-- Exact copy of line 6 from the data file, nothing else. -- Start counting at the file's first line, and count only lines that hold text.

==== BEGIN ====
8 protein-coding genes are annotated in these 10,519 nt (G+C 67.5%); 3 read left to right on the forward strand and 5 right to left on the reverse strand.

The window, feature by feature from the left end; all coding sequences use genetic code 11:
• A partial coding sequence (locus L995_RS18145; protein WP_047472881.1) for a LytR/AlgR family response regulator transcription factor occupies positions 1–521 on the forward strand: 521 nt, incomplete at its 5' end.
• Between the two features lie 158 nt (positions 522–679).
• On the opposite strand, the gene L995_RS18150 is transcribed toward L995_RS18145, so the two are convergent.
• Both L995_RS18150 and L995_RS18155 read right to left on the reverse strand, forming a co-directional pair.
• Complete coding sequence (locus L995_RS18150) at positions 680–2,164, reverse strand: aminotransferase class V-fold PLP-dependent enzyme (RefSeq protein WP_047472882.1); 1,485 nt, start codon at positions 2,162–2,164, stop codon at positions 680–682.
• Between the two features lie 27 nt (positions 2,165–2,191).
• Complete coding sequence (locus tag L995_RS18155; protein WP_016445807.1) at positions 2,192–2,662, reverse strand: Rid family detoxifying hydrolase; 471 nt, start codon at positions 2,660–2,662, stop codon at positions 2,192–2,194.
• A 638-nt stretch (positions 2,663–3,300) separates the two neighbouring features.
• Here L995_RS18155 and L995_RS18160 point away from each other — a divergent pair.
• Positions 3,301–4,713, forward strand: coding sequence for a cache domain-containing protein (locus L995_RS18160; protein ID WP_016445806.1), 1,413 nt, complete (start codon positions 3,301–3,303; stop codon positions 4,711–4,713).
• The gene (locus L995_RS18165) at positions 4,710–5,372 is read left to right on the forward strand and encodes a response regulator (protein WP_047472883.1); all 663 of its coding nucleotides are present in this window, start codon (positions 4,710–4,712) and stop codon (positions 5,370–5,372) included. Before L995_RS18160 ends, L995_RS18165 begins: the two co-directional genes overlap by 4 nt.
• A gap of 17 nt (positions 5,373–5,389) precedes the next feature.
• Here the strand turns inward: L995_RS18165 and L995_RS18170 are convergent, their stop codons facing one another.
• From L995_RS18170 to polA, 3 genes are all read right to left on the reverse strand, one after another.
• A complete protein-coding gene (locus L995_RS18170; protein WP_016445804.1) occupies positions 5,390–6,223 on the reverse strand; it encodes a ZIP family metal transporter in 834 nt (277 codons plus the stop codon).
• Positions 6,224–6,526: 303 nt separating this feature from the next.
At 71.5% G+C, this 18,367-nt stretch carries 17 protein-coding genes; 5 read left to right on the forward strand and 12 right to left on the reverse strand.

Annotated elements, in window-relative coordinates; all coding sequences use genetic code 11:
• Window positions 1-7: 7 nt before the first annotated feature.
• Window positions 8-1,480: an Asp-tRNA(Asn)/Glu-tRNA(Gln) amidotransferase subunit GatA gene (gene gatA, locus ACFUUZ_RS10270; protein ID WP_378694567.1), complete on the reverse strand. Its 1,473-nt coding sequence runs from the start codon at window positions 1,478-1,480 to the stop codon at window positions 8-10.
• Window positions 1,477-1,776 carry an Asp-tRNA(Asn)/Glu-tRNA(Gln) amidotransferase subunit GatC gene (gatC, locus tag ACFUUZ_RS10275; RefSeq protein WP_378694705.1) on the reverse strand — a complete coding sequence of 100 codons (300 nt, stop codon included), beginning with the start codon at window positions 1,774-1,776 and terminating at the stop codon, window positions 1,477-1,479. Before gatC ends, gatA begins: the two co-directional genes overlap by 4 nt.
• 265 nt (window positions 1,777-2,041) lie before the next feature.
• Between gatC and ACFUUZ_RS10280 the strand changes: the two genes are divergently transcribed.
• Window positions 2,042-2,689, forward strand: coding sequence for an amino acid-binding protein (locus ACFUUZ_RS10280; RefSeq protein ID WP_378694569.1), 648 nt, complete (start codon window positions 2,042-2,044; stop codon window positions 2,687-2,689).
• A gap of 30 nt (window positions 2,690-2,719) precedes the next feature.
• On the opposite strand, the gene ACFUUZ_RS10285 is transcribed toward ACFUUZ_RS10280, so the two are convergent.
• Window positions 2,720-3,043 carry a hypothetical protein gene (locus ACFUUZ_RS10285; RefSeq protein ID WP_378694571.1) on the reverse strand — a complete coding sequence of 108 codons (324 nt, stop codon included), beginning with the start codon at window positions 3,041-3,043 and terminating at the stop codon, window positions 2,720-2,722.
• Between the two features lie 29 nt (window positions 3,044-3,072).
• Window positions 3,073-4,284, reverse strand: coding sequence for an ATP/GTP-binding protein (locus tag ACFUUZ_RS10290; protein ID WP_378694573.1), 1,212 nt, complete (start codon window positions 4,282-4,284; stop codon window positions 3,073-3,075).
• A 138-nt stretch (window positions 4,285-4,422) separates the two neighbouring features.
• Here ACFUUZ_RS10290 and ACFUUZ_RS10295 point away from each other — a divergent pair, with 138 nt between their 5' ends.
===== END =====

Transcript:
• Both L995_RS18150 and L995_RS18155 read right to left on the reverse strand, forming a co-directional pair.